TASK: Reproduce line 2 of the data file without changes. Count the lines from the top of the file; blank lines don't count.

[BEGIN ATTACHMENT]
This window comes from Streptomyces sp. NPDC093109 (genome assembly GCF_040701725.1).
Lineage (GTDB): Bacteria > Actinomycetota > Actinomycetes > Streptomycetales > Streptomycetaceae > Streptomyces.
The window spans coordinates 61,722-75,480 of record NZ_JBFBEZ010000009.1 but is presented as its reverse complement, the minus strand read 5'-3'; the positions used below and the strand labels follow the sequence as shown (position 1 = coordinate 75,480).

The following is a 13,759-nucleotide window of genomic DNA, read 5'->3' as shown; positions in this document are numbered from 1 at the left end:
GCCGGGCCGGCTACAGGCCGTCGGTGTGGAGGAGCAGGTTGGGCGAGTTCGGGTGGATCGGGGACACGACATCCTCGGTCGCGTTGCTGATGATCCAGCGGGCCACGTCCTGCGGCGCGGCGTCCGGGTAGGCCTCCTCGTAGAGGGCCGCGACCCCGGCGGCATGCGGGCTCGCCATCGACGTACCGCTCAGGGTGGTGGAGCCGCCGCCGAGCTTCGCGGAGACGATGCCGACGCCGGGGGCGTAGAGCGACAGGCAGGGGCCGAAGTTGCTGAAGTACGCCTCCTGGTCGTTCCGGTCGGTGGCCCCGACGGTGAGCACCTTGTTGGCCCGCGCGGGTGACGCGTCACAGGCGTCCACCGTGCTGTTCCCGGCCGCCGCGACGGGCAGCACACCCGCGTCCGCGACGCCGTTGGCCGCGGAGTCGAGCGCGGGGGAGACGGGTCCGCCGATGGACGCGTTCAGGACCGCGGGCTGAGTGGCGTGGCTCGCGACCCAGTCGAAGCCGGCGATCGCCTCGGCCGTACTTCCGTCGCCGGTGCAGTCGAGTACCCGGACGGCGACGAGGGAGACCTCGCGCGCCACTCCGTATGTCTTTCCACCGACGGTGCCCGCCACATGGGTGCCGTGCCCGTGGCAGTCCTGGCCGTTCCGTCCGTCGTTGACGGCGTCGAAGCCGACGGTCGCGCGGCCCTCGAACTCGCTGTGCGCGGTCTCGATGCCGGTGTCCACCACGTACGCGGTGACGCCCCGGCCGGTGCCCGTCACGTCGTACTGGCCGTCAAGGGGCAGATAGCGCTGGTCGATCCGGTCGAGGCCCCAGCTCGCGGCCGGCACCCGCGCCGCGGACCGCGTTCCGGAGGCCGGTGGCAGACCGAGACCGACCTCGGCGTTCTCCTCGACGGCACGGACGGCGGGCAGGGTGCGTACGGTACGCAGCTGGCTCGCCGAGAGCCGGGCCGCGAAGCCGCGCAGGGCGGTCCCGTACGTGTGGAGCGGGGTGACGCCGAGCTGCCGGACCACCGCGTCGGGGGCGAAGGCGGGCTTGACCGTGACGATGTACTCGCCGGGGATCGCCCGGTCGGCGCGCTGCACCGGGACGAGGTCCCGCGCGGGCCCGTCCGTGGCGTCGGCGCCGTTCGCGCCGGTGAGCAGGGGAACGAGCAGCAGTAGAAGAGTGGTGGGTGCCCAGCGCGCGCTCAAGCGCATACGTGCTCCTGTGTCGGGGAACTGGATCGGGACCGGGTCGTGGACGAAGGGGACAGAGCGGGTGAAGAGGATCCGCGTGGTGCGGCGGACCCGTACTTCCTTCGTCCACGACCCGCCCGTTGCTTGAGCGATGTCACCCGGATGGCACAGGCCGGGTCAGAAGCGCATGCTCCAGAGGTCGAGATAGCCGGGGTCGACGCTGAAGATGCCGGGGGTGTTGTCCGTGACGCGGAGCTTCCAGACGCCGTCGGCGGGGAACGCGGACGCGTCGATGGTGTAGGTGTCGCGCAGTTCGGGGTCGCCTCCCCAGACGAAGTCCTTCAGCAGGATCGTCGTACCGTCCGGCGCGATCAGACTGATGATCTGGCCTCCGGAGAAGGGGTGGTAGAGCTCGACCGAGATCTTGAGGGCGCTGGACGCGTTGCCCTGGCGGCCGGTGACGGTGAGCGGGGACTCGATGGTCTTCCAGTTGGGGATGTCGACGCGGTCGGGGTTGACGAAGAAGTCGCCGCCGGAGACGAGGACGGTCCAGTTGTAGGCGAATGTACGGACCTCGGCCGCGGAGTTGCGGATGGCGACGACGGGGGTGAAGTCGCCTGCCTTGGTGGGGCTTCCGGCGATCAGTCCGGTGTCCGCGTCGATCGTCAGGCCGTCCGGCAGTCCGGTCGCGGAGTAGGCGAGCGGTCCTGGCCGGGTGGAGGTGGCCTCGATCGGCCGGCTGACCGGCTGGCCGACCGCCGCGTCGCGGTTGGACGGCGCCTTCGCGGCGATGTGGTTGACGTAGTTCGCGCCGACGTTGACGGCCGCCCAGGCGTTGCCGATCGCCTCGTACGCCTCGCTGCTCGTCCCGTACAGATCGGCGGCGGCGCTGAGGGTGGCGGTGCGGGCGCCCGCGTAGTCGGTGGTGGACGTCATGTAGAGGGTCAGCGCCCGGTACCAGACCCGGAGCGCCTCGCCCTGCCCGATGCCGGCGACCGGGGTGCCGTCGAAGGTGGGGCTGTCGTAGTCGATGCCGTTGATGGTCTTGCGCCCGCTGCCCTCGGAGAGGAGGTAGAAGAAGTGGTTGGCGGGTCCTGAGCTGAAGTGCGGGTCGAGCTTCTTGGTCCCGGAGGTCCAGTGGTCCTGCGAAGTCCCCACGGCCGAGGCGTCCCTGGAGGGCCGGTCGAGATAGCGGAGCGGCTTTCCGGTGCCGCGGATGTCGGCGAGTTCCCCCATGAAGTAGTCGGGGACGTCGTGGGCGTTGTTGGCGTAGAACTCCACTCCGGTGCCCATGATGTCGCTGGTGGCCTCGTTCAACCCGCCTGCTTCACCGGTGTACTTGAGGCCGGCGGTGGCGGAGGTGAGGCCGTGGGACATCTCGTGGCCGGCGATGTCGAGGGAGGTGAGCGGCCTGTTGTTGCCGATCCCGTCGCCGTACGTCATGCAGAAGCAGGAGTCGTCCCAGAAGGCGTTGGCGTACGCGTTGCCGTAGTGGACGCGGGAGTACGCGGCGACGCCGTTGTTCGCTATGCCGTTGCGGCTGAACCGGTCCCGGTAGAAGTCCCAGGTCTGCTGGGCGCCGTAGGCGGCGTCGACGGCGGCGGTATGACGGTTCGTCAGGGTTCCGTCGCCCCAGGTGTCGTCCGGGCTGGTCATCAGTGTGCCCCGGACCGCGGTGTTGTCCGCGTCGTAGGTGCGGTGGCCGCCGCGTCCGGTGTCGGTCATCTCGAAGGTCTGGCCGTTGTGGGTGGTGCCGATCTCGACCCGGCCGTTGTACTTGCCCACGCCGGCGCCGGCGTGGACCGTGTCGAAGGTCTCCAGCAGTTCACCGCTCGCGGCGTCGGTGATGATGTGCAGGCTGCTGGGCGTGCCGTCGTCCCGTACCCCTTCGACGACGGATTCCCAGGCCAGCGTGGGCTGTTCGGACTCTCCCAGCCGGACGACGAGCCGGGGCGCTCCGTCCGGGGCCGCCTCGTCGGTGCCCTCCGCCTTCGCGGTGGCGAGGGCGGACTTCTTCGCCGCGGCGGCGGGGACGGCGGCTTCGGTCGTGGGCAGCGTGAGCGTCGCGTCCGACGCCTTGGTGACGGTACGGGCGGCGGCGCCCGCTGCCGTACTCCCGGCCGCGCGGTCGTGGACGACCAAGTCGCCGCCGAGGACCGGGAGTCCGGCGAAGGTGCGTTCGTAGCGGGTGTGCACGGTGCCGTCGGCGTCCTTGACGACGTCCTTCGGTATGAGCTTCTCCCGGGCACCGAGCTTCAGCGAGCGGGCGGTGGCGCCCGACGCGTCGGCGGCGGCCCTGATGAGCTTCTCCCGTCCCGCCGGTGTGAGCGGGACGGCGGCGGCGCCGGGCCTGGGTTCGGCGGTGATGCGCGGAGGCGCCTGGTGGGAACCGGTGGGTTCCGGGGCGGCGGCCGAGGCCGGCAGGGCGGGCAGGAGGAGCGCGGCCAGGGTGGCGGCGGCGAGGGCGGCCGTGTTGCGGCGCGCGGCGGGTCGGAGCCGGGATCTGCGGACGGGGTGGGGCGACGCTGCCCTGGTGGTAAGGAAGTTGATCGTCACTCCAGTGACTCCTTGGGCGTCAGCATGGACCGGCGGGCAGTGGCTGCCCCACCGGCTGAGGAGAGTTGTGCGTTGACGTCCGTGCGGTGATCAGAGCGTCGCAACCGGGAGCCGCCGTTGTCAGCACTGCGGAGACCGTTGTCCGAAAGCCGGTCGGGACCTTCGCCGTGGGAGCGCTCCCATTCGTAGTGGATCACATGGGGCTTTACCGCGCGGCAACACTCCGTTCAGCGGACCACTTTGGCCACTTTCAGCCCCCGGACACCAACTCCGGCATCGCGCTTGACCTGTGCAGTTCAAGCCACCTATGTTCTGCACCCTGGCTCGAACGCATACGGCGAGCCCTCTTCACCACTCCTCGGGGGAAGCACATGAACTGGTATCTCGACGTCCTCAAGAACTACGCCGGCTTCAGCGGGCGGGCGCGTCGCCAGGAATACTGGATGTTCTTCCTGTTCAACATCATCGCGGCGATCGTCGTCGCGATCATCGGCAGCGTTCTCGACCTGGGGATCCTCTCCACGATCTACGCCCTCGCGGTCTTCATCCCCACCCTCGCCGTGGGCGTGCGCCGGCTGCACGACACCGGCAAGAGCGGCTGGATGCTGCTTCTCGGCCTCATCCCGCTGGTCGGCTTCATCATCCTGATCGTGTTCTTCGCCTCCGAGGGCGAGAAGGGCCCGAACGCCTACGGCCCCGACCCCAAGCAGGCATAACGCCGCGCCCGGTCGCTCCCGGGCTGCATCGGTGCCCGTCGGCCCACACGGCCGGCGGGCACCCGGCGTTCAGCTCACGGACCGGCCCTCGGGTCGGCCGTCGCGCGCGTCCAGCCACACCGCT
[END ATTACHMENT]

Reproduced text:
Lineage (GTDB): Bacteria > Actinomycetota > Actinomycetes > Streptomycetales > Streptomycetaceae > Streptomyces.